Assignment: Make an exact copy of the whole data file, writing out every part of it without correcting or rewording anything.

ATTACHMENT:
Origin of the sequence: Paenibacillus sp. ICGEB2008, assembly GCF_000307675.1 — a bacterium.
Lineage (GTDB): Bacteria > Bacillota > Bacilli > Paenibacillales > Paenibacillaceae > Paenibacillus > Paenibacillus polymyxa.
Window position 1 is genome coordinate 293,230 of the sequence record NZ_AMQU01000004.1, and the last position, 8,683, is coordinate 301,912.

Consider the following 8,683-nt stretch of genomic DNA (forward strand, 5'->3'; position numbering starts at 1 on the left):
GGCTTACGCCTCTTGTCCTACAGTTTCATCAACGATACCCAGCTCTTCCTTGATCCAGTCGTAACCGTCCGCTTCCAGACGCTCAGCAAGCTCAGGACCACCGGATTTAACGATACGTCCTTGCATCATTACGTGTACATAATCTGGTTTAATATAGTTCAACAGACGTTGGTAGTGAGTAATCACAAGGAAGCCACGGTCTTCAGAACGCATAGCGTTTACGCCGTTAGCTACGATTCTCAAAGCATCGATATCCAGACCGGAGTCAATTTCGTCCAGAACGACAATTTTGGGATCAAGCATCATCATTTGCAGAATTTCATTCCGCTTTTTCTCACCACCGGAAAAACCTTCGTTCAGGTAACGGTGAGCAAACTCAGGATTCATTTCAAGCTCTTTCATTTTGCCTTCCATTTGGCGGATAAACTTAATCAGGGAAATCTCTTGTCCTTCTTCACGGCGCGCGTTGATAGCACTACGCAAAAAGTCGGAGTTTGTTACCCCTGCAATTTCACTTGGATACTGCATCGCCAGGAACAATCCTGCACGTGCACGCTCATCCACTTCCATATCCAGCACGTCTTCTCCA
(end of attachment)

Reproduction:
Origin of the sequence: Paenibacillus sp. ICGEB2008, assembly GCF_000307675.1 — a bacterium.
Lineage (GTDB): Bacteria > Bacillota > Bacilli > Paenibacillales > Paenibacillaceae > Paenibacillus > Paenibacillus polymyxa.
Window position 1 is genome coordinate 293,230 of the sequence record NZ_AMQU01000004.1, and the last position, 8,683, is coordinate 301,912.

Consider the following 8,683-nt stretch of genomic DNA (forward strand, 5'->3'; position numbering starts at 1 on the left):
GGCTTACGCCTCTTGTCCTACAGTTTCATCAACGATACCCAGCTCTTCCTTGATCCAGTCGTAACCGTCCGCTTCCAGACGCTCAGCAAGCTCAGGACCACCGGATTTAACGATACGTCCTTGCATCATTACGTGTACATAATCTGGTTTAATATAGTTCAACAGACGTTGGTAGTGAGTAATCACAAGGAAGCCACGGTCTTCAGAACGCATAGCGTTTACGCCGTTAGCTACGATTCTCAAAGCATCGATATCCAGACCGGAGTCAATTTCGTCCAGAACGACAATTTTGGGATCAAGCATCATCATTTGCAGAATTTCATTCCGCTTTTTCTCACCACCGGAAAAACCTTCGTTCAGGTAACGGTGAGCAAACTCAGGATTCATTTCAAGCTCTTTCATTTTGCCTTCCATTTGGCGGATAAACTTAATCAGGGAAATCTCTTGTCCTTCTTCACGGCGCGCGTTGATAGCACTACGCAAAAAGTCGGAGTTTGTTACCCCTGCAATTTCACTTGGATACTGCATCGCCAGGAACAATCCTGCACGTGCACGCTCATCCACTTCCATATCCAGCACGTCTTCTCCA